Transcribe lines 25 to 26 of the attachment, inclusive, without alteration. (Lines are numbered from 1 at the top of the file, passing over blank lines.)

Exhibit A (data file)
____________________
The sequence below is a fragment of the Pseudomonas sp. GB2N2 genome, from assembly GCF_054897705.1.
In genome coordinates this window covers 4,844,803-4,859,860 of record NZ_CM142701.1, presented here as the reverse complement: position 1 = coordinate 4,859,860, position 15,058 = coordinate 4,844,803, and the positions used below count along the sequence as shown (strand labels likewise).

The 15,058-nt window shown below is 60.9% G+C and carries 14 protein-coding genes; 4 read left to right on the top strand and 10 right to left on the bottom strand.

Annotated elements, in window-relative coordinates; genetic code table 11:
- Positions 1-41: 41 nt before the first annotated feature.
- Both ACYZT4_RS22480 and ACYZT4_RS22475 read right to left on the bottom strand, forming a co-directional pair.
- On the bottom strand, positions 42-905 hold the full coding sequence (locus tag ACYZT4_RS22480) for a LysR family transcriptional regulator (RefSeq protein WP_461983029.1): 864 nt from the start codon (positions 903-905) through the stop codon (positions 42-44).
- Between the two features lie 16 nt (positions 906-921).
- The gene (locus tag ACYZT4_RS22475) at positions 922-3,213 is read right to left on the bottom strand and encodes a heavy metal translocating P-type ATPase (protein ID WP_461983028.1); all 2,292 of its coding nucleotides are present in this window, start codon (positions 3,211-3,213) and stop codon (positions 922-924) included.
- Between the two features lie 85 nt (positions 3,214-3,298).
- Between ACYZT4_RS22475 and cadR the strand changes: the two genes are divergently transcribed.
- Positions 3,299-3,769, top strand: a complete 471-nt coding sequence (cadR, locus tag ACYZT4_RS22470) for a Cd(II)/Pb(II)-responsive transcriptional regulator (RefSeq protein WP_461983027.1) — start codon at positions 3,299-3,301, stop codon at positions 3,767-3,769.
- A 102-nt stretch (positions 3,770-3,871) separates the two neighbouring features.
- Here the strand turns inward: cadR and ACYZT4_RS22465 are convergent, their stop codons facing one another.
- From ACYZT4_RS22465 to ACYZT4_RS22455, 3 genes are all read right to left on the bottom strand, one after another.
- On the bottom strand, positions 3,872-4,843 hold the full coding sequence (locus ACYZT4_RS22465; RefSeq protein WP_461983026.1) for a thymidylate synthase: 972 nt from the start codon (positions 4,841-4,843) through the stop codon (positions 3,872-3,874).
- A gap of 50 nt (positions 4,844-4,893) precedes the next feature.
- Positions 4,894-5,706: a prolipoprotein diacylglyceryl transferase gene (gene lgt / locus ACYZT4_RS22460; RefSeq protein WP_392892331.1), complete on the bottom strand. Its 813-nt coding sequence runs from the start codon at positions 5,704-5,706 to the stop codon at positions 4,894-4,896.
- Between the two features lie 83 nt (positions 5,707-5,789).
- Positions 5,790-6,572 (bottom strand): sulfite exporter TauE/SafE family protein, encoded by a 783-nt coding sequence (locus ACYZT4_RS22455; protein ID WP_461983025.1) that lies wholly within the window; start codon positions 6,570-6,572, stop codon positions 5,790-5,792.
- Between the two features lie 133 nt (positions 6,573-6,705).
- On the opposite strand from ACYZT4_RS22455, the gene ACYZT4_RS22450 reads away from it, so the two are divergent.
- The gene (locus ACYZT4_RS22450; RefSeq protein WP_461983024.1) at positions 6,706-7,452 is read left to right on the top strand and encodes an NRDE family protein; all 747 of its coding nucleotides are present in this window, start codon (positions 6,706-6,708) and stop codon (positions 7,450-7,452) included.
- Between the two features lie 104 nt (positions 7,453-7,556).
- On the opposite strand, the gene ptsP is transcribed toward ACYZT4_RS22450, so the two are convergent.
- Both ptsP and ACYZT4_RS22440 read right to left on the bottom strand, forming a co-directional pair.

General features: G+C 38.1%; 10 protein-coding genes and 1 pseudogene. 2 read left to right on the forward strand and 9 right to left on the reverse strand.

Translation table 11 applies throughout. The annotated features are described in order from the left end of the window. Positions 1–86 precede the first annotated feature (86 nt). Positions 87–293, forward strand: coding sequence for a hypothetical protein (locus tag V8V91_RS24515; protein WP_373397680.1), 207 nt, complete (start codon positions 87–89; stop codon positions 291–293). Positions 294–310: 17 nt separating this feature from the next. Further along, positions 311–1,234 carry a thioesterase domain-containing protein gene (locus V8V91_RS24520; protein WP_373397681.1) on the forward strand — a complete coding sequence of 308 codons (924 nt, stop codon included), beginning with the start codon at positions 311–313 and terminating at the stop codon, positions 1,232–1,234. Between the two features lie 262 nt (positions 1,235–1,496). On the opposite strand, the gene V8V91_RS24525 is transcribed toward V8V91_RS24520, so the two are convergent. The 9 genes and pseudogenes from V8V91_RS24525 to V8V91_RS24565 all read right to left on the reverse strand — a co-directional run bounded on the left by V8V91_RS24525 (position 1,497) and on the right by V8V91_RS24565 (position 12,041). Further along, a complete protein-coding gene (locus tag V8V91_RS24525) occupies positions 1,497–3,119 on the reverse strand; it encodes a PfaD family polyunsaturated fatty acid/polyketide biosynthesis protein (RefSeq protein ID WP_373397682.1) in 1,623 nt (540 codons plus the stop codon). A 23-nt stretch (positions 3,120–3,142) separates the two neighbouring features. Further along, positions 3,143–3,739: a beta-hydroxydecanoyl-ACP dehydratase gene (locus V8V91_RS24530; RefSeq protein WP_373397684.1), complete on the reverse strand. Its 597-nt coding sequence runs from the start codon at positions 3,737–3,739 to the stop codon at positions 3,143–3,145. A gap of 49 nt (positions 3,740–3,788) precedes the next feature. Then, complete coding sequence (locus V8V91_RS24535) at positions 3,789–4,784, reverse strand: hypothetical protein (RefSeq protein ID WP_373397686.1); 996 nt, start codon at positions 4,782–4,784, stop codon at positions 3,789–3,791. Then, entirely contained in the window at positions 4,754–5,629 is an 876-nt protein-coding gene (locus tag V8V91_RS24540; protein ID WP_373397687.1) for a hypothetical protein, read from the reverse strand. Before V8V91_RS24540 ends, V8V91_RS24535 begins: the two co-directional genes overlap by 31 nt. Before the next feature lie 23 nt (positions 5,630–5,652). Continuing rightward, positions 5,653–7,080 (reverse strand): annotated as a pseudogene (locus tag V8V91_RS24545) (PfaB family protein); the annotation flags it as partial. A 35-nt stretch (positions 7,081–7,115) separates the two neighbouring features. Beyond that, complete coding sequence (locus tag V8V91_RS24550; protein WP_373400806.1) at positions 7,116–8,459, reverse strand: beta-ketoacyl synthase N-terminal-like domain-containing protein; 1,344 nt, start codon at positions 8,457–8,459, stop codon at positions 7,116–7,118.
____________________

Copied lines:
- On the opposite strand, the gene ptsP is transcribed toward ACYZT4_RS22450, so the two are convergent.
- Both ptsP and ACYZT4_RS22440 read right to left on the bottom strand, forming a co-directional pair.